When Benjamin Sim Wen Ming was born 16 years and six months ago, his parents were overjoyed.
“Benjamin means favoured son and he is highly favoured as my wife had two miscarriages. He came after my ordination as pastor and we thank God for His gift,” said Mr Davy Sim, pastor of Singapore Bible Baptist Church at Pasir Panjang Road, of his younger son. I have known Mr Sim since I was a teenager, and I’ve seen how much Benjamin means to him.
Last Tuesday, Benjamin’s young life ended – the Chong Boon Secondary School student collapsed and died after a 2.4km run.
But just a day after his young son’s demise, and even before the wake was set up in the church he pastored, Mr Sim was already back at work, solemnising a marriage because he felt it was his duty as pastor.
During the service at the wake that evening, the 55-year-old pastor spoke fondly about his relationship with his son. He called his son a livewire, talked with love about how they played sports such as soccer together, and how “I would bully him and he would bully me”, beaming with joy as he did.
“I prayed every day for him,” said Mr Sim, choking on his tears. And there were probably very few among the approximately 400 – family, relatives, friends and members of the church as well as schoolmates of Benjamin – who did not believe that that was what he did for each of the 6,035 days of the lad’s short life.
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The pastor even sang his son’s favourite song, Lord, I Need You, during the service.
“My son and I like to sing,” he said quietly. “Imagine it is Benjamin singing it.”
As a trained counsellor, Mr Sim is well equipped to counsel those in grief. This time, the tears that were held back were his own as he officiated the proceedings right up to his son’s cremation.
No parent should ever have to suffer the agony of losing a child. So how did Mr Sim and family deal with their grief?
The community – his congregation – played an enormous part in helping him. When news of Benjamin Sim’s sudden passing broke, the support was overwhelming. The church was full of people offering their support for the family when Benjamin’s body lay in its white casket.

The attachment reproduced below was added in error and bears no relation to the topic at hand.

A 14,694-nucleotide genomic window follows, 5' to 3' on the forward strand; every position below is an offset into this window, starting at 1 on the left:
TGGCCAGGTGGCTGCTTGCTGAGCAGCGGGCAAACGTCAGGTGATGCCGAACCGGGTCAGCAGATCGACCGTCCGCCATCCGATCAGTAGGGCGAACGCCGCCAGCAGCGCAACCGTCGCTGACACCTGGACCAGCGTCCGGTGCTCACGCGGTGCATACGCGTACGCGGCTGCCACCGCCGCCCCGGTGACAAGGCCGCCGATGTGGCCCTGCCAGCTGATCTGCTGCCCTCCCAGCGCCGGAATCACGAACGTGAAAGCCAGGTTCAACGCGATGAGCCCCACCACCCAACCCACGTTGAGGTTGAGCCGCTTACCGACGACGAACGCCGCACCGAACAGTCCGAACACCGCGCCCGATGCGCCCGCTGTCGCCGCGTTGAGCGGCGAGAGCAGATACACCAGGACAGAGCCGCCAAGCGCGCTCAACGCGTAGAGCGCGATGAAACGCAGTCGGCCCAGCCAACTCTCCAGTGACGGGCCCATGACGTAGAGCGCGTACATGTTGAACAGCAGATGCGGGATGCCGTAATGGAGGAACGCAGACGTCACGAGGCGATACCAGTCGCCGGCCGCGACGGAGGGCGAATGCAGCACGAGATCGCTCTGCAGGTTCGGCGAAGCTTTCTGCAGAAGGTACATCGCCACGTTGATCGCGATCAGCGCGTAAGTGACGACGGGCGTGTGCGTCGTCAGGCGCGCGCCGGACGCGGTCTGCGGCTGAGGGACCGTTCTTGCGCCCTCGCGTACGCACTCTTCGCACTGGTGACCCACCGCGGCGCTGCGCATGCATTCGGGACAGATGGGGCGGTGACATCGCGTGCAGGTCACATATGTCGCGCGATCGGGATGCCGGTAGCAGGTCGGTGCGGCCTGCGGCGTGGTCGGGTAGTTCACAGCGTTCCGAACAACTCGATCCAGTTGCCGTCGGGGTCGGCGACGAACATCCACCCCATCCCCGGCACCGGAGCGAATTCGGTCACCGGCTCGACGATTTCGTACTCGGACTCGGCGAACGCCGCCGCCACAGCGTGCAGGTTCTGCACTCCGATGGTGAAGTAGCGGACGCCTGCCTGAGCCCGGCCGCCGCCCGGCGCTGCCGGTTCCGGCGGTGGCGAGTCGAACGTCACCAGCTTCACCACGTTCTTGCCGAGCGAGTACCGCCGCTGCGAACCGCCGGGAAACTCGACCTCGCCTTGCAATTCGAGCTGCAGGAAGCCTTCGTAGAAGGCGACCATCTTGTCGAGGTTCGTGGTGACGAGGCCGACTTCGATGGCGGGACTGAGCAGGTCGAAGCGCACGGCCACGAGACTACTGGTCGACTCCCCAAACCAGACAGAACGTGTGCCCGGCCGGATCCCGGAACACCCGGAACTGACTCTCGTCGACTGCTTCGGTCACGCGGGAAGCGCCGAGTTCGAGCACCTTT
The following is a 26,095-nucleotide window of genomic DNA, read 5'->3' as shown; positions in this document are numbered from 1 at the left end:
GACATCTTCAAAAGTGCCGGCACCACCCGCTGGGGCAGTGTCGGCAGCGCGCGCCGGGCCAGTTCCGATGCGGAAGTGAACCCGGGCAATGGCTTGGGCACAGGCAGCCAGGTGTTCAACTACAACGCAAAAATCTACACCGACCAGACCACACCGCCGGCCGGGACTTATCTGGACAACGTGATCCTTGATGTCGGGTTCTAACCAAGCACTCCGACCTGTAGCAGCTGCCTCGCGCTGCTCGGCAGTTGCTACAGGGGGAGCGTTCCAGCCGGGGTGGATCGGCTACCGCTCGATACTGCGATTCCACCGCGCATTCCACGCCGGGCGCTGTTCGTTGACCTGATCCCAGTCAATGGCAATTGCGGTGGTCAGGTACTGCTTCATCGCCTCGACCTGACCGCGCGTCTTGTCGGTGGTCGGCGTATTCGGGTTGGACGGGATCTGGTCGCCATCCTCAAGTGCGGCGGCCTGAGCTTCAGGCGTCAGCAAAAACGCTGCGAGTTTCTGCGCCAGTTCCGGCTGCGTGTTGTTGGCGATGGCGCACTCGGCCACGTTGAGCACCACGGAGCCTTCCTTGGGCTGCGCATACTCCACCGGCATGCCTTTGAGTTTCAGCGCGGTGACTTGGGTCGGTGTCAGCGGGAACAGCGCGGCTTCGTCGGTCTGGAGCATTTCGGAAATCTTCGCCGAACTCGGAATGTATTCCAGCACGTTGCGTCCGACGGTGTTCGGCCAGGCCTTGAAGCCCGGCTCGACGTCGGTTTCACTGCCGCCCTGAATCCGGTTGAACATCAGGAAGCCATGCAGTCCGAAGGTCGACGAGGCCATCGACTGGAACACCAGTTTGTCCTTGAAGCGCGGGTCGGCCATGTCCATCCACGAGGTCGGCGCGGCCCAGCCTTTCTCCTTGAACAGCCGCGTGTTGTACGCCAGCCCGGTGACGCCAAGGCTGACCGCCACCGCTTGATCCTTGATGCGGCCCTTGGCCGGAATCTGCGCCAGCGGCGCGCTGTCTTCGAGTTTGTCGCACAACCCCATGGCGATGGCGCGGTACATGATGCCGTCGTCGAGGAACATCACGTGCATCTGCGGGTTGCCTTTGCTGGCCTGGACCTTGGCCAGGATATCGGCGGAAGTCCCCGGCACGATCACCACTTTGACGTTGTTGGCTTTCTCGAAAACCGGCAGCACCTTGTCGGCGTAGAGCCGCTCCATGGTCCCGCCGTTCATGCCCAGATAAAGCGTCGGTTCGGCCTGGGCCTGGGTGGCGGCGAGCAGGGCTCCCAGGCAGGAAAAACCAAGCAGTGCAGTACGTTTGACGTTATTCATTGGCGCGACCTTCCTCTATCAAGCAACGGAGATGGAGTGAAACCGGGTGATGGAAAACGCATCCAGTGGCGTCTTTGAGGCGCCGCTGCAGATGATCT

This support extended also to social media, appearing even on my Facebook timeline, with comments lauding the faith of the pastor and offering condolences to the bereaved, which Mr Sim duly acknowledged.
There was just one comment which insisted that the grieving be devastated by tragedy instead of deluding themselves with a belief in God and the thereafter. I deleted that comment because I felt that while there is a space for theological and eschatological discourse – online or in the real world – there is none for a comment that attacked the very essence of the source of comfort on a post meant for grieving people.
There was eventually an outpouring of grief on the part of the pastor at the funeral, when we each placed a flower in Benjamin’s coffin. He cried. He sobbed. But he also demanded, through his tears, that everyone be strong and move on.
There were many times that Mr Sim said he wished he could switch places with his son in the coffin. He related with a tinge of wistfulness how he had told his son, after the funeral of his brother-in-law three years ago, that he expected him to deliver a magnificent eulogy at his own sending off. He said he never expected himself to be seeing his own son’s cremation.
“Bye bye, Benjamin, see you in heaven,” he said in a way he might have said the many times he dropped Benjamin off at school.
This time, however, Benjamin did not reply.
The people in attendance cried with the family. They offered comfort and prayers. They gave them the time and space to cry.
Yet as heartbreaking as the episode was, Mr Sim refused to call it a tragedy.
“I did not plan this,” he declared at his son’s wake on Wednesday evening. “But my son’s death is not a tragedy; it is a blessing.” He explained that he felt that way because he believed his son had gone straight to heaven.
“I believe that at 10.45am on August the First, after Benjamin’s last breath and last heartbeat, his soul went straight to heaven to be with the Lord,” he proclaimed with uttermost conviction.
Mr Sim found hope in the Christian belief that the departed go straight to heaven, and this has helped him deal with the pain of his loss.
He never once blamed the school for his son’s untimely passing, but instead, encouraged his late son’s schoolmates to keep the Chong Boon Secondary School spirit alive – because Benjamin loved the school.
I could see in those three days following his son’s death that while Mr Sim was saddened by his loss, he allowed himself to laugh, to be his relaxed and casual self while he was with members of his congregation as well as visitors.
He stayed positive, well aware that death was part of life. And rather than rue the departure of Benjamin, he chose instead to celebrate the joy that his son brought him.
I visited him again on Sunday during the regular church service, and it appeared like it was business as usual.
“This has been an overwhelming week,” he said wearily. He mentioned Benjamin several times, but did not allow the boy’s death to be the main message. Instead his sermon focused on Solomon’s asking for wisdom.
“We must move on,” he said. He also reminded the congregation, and perhaps himself, that he believed Benjamin was already in heaven. “Benjamin is in a better place now, without any suffering,” he said. Meanwhile, he had a congregation to care for even as he sought wisdom to accept the things he could not understand.
Four days before, at Benjamin’s wake, the pastor told me to love my son unconditionally. He was in tears then.
On Sunday, before I left, he shook my hand and gave me a hug.
“Take care of your son,” he said. No doubt there was still a lot of sadness, but this time, he managed a smile.